Blatter Abbas
Palestinian president Mahmoud Abbas (R) receives a gift from FIFA President Sepp Blatter in the West Bank city of Ramallah Reuters

Fifa President Sepp Blatter has revealed that he is a self-declared "ambassador of the Palestine people" in a meeting with Palestinian Authority President Mahmoud Abbas and head of the Palestinian Football Association Jibril Rajoub.

The world football chief said he was determined to help solve the Palestinian FA's problems with Israel regarding travel restrictions for the Palestinian national team.

Israel says that security concerns prevent Palestinian athletes from travelling between the West Bank and the Gaza Strip and argue that it has eased restrictions in recent years.

"Unfortunately, Israel places hurdles on this activity, which we are supposed to exercise freely," said Abbas during the meeting in the West Bank administrative capital of Ramallah.

"At a time when we consider ourselves to be active FIFA members, we see that Israel, the government of Israel, tries to place these hurdles in the path of our activities," he continued.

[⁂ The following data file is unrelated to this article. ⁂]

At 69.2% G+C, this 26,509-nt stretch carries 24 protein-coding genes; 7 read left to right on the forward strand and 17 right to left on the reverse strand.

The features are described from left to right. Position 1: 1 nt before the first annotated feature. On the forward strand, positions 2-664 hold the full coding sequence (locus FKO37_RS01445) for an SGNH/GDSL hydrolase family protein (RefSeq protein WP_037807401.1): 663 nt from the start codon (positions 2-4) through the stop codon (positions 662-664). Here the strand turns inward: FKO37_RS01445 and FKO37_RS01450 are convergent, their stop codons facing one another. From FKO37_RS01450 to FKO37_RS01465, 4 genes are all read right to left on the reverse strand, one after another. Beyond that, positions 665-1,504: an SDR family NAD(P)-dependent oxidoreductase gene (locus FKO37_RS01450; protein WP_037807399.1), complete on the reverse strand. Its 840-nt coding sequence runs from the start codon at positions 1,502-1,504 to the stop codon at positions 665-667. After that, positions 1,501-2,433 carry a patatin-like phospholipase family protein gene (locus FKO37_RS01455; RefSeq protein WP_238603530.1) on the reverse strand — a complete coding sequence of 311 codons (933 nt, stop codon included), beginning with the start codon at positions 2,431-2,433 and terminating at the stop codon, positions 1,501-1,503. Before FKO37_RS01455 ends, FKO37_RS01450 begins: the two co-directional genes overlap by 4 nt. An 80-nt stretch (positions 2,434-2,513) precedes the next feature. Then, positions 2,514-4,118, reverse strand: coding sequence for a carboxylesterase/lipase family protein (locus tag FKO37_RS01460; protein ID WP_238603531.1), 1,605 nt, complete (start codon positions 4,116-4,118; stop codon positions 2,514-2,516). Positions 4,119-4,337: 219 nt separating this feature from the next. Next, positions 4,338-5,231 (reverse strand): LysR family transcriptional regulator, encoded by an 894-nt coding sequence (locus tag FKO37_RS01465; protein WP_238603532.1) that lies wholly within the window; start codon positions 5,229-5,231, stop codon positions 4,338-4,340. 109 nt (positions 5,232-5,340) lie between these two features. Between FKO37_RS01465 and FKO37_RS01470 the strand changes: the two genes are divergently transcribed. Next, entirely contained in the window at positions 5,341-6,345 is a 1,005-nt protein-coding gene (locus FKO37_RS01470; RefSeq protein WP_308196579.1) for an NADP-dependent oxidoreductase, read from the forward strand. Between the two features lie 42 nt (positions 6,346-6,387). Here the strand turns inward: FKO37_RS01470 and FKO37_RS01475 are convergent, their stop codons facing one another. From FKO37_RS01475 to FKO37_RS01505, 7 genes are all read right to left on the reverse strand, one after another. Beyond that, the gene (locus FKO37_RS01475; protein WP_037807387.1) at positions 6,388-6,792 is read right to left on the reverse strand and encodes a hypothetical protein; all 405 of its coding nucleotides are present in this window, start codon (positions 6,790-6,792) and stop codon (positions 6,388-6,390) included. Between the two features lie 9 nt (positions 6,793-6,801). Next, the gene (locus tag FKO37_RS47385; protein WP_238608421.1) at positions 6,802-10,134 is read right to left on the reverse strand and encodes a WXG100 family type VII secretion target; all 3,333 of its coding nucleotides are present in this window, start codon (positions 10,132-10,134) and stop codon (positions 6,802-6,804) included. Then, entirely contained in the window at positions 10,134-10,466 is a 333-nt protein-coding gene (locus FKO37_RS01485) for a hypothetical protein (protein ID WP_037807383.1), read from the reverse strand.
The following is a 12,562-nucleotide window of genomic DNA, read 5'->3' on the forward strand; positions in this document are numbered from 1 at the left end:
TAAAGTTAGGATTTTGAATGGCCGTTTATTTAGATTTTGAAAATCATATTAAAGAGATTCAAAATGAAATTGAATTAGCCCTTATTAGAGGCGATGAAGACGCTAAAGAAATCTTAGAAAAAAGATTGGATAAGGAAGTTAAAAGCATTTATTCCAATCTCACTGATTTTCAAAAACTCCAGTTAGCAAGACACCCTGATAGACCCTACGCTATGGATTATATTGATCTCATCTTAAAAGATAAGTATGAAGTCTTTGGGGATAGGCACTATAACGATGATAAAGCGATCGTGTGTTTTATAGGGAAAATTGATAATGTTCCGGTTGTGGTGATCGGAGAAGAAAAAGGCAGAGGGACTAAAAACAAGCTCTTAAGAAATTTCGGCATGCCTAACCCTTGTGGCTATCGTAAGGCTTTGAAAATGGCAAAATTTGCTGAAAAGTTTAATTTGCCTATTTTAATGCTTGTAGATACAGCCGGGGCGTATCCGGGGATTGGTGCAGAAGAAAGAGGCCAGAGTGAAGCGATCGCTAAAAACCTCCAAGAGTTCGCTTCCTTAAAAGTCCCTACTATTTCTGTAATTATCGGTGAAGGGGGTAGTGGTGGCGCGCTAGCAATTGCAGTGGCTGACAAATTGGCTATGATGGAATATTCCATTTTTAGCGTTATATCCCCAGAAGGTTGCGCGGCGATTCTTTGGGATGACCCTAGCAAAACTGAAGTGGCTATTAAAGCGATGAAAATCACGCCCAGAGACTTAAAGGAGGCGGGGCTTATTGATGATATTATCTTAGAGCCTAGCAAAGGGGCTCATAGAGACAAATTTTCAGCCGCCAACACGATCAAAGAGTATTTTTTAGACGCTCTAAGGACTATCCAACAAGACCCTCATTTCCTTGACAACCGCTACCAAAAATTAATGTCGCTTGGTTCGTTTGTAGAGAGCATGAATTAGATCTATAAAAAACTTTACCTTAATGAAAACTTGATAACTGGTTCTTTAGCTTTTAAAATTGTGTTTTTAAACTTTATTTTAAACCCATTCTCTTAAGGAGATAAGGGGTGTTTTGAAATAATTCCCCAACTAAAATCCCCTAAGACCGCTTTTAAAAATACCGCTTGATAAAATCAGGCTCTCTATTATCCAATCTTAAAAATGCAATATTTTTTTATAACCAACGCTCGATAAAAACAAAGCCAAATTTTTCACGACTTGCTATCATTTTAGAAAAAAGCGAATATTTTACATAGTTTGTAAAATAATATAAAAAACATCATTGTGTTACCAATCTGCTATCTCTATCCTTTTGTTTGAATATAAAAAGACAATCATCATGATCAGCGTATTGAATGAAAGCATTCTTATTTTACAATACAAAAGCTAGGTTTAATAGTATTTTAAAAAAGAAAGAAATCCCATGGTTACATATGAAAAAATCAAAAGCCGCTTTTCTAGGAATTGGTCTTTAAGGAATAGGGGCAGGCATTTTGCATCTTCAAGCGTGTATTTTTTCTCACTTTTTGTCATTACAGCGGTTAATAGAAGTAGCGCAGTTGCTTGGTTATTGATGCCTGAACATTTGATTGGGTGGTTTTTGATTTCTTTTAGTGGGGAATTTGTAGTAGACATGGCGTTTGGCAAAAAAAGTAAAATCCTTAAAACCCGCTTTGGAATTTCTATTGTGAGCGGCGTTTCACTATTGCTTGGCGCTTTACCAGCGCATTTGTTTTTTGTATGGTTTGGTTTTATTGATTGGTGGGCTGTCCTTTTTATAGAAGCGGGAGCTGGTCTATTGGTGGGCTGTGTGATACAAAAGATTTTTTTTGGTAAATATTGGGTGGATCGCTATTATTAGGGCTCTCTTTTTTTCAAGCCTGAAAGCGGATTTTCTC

The Palestinian FA say that they will press ahead with demands for sanctions if restrictions on the movement of Palestinian athletes are not lifted.

Blatter, 78, is set to meet Israeli Prime Minister Benjamin Netanyahu after telling Abbas that "your people, but also your football association, is not alone in the world".

"We shall try, we shall find a solution - a solution that sport, is not politics, but sport, in this case can help to solve the problem and if we are able to solve this problem it could be also a good, let's say step, to solve other problems that you have in this region," said Blatter.

He added that it "will not be so easy to deal on the other side", in reference to Israel.

In March, the calls for Israel to be removed from the global footballing body grew louder after two Palestinian footballers were reportedly shot in the feet at an Israeli checkpoint, preventing them from ever playing football again.

Jawhar Nasser Jawhar, 19, and Adam Abd al-Raouf Halabiya, 17, had been walking home from a training session in the Faisal al-Husseini Stadium in al-Ram in the West Bank when the soldiers allegedly opened fire without warning. Israeli security forces claimed the two footballers had been attempting to throw explosive devices at police officers.

An online petition supporting the removal of Israel from Fifa after the shooting of the Palestinian teenagers has gained about 12,000 signatures.